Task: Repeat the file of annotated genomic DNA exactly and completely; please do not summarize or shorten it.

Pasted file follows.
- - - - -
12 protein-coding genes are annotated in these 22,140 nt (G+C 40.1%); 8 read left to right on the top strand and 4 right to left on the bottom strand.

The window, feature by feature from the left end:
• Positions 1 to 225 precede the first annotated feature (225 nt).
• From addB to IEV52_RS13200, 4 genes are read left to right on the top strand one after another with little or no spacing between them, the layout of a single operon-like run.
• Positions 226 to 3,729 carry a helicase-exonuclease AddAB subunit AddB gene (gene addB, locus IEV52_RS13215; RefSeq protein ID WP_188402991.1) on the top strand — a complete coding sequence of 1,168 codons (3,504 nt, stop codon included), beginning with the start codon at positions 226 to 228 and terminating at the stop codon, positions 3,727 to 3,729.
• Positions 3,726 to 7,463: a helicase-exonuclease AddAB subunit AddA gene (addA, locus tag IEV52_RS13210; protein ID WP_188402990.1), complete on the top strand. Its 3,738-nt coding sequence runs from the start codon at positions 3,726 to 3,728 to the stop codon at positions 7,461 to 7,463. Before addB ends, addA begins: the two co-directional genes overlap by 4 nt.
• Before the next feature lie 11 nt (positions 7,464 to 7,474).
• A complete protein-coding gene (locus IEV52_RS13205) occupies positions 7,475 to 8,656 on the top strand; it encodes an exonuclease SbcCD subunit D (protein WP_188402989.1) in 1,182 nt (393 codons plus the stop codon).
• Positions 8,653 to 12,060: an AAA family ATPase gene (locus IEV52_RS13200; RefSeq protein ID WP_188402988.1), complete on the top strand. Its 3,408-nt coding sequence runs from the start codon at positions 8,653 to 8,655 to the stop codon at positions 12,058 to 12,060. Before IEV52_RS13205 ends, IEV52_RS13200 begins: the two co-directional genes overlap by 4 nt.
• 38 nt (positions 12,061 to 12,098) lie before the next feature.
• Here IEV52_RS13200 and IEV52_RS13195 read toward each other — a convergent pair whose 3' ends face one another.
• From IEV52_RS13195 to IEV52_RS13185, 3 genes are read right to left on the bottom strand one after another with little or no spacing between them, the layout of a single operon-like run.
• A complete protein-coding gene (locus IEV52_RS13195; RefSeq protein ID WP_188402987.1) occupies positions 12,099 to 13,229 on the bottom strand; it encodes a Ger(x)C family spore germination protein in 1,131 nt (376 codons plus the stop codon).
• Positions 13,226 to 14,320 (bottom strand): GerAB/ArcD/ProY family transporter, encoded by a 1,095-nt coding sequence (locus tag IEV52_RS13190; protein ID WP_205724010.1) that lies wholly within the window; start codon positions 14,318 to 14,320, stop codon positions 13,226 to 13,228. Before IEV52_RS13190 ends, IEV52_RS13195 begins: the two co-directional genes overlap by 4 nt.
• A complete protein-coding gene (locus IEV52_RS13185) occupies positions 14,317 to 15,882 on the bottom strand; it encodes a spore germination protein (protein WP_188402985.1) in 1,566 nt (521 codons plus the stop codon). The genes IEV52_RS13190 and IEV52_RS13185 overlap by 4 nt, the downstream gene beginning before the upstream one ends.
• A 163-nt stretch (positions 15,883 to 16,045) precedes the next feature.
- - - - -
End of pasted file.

12 protein-coding genes are annotated in these 22,140 nt (G+C 40.1%); 8 read left to right on the top strand and 4 right to left on the bottom strand.

The window, feature by feature from the left end:
• Positions 1 to 225 precede the first annotated feature (225 nt).
• From addB to IEV52_RS13200, 4 genes are read left to right on the top strand one after another with little or no spacing between them, the layout of a single operon-like run.
• Positions 226 to 3,729 carry a helicase-exonuclease AddAB subunit AddB gene (gene addB, locus IEV52_RS13215; RefSeq protein ID WP_188402991.1) on the top strand — a complete coding sequence of 1,168 codons (3,504 nt, stop codon included), beginning with the start codon at positions 226 to 228 and terminating at the stop codon, positions 3,727 to 3,729.
• Positions 3,726 to 7,463: a helicase-exonuclease AddAB subunit AddA gene (addA, locus tag IEV52_RS13210; protein ID WP_188402990.1), complete on the top strand. Its 3,738-nt coding sequence runs from the start codon at positions 3,726 to 3,728 to the stop codon at positions 7,461 to 7,463. Before addB ends, addA begins: the two co-directional genes overlap by 4 nt.
• Before the next feature lie 11 nt (positions 7,464 to 7,474).
• A complete protein-coding gene (locus IEV52_RS13205) occupies positions 7,475 to 8,656 on the top strand; it encodes an exonuclease SbcCD subunit D (protein WP_188402989.1) in 1,182 nt (393 codons plus the stop codon).
• Positions 8,653 to 12,060: an AAA family ATPase gene (locus IEV52_RS13200; RefSeq protein ID WP_188402988.1), complete on the top strand. Its 3,408-nt coding sequence runs from the start codon at positions 8,653 to 8,655 to the stop codon at positions 12,058 to 12,060. Before IEV52_RS13205 ends, IEV52_RS13200 begins: the two co-directional genes overlap by 4 nt.
• 38 nt (positions 12,061 to 12,098) lie before the next feature.
• Here IEV52_RS13200 and IEV52_RS13195 read toward each other — a convergent pair whose 3' ends face one another.
• From IEV52_RS13195 to IEV52_RS13185, 3 genes are read right to left on the bottom strand one after another with little or no spacing between them, the layout of a single operon-like run.
• A complete protein-coding gene (locus IEV52_RS13195; RefSeq protein ID WP_188402987.1) occupies positions 12,099 to 13,229 on the bottom strand; it encodes a Ger(x)C family spore germination protein in 1,131 nt (376 codons plus the stop codon).
• Positions 13,226 to 14,320 (bottom strand): GerAB/ArcD/ProY family transporter, encoded by a 1,095-nt coding sequence (locus tag IEV52_RS13190; protein ID WP_205724010.1) that lies wholly within the window; start codon positions 14,318 to 14,320, stop codon positions 13,226 to 13,228. Before IEV52_RS13190 ends, IEV52_RS13195 begins: the two co-directional genes overlap by 4 nt.
• A complete protein-coding gene (locus IEV52_RS13185) occupies positions 14,317 to 15,882 on the bottom strand; it encodes a spore germination protein (protein WP_188402985.1) in 1,566 nt (521 codons plus the stop codon). The genes IEV52_RS13190 and IEV52_RS13185 overlap by 4 nt, the downstream gene beginning before the upstream one ends.
• A 163-nt stretch (positions 15,883 to 16,045) precedes the next feature.